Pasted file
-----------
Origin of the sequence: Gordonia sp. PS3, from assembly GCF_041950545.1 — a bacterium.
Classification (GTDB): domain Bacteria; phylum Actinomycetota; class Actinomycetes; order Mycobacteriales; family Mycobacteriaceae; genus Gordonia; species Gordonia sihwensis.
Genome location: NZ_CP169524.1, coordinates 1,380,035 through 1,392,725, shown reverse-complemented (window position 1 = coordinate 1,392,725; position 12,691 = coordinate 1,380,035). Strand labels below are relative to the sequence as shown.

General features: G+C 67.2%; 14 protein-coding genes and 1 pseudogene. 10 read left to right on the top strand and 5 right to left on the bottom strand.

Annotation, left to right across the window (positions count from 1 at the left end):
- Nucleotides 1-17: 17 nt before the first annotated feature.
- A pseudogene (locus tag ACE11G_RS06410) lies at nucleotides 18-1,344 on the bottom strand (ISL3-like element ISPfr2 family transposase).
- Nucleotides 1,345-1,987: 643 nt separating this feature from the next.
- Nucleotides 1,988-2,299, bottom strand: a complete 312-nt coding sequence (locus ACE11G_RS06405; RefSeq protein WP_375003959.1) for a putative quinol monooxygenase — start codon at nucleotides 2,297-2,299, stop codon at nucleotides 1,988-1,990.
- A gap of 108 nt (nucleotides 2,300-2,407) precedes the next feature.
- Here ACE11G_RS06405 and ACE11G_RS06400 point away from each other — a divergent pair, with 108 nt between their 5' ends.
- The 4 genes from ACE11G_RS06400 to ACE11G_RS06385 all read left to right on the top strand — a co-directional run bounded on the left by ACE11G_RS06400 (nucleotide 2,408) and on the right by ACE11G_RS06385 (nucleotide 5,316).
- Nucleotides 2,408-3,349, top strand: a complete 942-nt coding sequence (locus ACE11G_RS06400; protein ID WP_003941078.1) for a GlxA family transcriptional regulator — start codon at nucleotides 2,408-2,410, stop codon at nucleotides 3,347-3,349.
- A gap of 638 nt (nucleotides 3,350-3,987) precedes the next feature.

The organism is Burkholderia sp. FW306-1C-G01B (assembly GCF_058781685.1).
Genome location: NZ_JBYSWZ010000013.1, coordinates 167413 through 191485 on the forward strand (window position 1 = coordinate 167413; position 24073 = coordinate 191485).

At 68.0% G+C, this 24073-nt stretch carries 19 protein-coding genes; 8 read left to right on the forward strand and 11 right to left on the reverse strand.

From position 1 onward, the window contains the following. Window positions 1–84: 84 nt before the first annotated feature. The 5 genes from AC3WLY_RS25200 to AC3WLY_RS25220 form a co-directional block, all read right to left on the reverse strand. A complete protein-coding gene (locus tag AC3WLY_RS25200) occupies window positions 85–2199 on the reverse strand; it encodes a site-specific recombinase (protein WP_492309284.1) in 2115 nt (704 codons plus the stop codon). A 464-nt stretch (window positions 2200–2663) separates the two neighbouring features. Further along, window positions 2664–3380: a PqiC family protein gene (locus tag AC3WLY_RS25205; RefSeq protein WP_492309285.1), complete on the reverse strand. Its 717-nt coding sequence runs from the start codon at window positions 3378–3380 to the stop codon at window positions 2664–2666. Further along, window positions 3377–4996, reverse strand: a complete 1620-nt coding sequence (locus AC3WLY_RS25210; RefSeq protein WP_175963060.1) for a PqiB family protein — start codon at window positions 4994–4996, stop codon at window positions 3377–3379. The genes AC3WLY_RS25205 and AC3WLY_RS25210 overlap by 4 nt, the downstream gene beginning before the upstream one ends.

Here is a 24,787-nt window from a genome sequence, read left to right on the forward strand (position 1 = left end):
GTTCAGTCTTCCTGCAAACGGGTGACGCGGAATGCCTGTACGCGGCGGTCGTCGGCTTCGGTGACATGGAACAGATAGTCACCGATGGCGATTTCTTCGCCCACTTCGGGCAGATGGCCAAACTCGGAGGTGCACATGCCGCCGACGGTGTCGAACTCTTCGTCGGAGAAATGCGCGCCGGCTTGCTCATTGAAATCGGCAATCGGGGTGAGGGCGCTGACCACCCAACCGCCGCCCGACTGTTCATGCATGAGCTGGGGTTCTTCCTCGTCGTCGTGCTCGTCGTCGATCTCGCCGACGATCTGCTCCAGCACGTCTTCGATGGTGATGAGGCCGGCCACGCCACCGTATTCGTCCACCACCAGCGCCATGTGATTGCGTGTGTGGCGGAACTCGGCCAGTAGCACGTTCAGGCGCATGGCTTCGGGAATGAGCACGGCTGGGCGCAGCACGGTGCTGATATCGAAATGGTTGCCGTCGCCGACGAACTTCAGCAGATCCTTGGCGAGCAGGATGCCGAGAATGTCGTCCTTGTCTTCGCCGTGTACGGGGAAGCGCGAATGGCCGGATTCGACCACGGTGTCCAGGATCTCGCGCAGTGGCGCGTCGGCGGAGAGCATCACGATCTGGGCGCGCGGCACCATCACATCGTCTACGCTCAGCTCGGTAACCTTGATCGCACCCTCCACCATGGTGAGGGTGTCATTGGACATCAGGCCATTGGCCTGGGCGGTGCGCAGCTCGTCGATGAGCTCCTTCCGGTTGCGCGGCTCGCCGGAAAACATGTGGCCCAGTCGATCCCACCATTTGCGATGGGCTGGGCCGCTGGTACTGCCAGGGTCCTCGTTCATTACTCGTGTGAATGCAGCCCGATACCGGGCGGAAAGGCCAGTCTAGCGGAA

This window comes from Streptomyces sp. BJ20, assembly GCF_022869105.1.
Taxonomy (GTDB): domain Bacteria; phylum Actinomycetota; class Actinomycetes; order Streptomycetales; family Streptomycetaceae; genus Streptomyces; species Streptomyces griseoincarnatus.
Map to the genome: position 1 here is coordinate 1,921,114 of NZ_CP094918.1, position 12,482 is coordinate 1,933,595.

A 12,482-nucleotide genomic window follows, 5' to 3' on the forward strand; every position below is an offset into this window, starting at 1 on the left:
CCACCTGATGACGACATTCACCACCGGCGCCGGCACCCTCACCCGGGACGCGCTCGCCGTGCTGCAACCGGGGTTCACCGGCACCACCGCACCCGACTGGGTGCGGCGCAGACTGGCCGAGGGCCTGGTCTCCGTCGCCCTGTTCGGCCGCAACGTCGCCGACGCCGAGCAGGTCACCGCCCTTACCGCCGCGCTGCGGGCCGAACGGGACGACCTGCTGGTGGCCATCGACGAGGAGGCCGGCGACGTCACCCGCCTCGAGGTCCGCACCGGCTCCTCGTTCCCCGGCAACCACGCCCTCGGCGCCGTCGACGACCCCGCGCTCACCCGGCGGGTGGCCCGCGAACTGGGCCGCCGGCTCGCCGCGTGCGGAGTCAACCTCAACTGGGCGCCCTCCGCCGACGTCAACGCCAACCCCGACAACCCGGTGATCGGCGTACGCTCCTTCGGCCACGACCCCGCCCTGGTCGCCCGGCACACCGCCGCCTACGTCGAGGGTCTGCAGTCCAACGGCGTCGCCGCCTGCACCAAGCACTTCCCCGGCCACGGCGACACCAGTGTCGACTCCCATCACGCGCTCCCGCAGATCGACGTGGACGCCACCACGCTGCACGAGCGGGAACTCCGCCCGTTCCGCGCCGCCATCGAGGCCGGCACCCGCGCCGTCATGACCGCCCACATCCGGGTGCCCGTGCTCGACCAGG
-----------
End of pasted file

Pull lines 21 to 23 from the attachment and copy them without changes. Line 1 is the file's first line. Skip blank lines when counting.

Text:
This window comes from Streptomyces sp. BJ20, assembly GCF_022869105.1.
Taxonomy (GTDB): domain Bacteria; phylum Actinomycetota; class Actinomycetes; order Streptomycetales; family Streptomycetaceae; genus Streptomyces; species Streptomyces griseoincarnatus.
Map to the genome: position 1 here is coordinate 1,921,114 of NZ_CP094918.1, position 12,482 is coordinate 1,933,595.